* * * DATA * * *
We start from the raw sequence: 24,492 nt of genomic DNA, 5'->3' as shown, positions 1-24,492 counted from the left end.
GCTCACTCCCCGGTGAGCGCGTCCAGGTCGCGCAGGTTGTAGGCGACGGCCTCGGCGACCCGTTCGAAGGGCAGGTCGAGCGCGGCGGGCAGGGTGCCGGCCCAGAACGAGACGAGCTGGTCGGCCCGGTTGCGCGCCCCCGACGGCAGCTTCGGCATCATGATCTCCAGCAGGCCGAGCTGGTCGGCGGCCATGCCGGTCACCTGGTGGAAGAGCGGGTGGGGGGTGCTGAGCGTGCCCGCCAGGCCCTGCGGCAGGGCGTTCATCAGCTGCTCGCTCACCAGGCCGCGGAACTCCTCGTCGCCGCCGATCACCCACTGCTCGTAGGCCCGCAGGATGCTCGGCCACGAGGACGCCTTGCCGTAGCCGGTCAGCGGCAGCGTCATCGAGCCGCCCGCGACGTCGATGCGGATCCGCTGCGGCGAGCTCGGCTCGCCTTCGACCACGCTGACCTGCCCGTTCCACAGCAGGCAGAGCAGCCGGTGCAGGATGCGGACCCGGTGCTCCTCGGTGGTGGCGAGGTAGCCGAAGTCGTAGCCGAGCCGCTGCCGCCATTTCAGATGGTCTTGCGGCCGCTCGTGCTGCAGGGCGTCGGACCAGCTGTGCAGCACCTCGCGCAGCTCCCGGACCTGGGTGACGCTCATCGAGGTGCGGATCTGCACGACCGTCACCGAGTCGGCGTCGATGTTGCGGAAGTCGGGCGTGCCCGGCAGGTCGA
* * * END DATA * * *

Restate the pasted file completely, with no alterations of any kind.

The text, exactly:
We start from the raw sequence: 24,492 nt of genomic DNA, 5'->3' as shown, positions 1-24,492 counted from the left end.
GCTCACTCCCCGGTGAGCGCGTCCAGGTCGCGCAGGTTGTAGGCGACGGCCTCGGCGACCCGTTCGAAGGGCAGGTCGAGCGCGGCGGGCAGGGTGCCGGCCCAGAACGAGACGAGCTGGTCGGCCCGGTTGCGCGCCCCCGACGGCAGCTTCGGCATCATGATCTCCAGCAGGCCGAGCTGGTCGGCGGCCATGCCGGTCACCTGGTGGAAGAGCGGGTGGGGGGTGCTGAGCGTGCCCGCCAGGCCCTGCGGCAGGGCGTTCATCAGCTGCTCGCTCACCAGGCCGCGGAACTCCTCGTCGCCGCCGATCACCCACTGCTCGTAGGCCCGCAGGATGCTCGGCCACGAGGACGCCTTGCCGTAGCCGGTCAGCGGCAGCGTCATCGAGCCGCCCGCGACGTCGATGCGGATCCGCTGCGGCGAGCTCGGCTCGCCTTCGACCACGCTGACCTGCCCGTTCCACAGCAGGCAGAGCAGCCGGTGCAGGATGCGGACCCGGTGCTCCTCGGTGGTGGCGAGGTAGCCGAAGTCGTAGCCGAGCCGCTGCCGCCATTTCAGATGGTCTTGCGGCCGCTCGTGCTGCAGGGCGTCGGACCAGCTGTGCAGCACCTCGCGCAGCTCCCGGACCTGGGTGACGCTCATCGAGGTGCGGATCTGCACGACCGTCACCGAGTCGGCGTCGATGTTGCGGAAGTCGGGCGTGCCCGGCAGGTCGA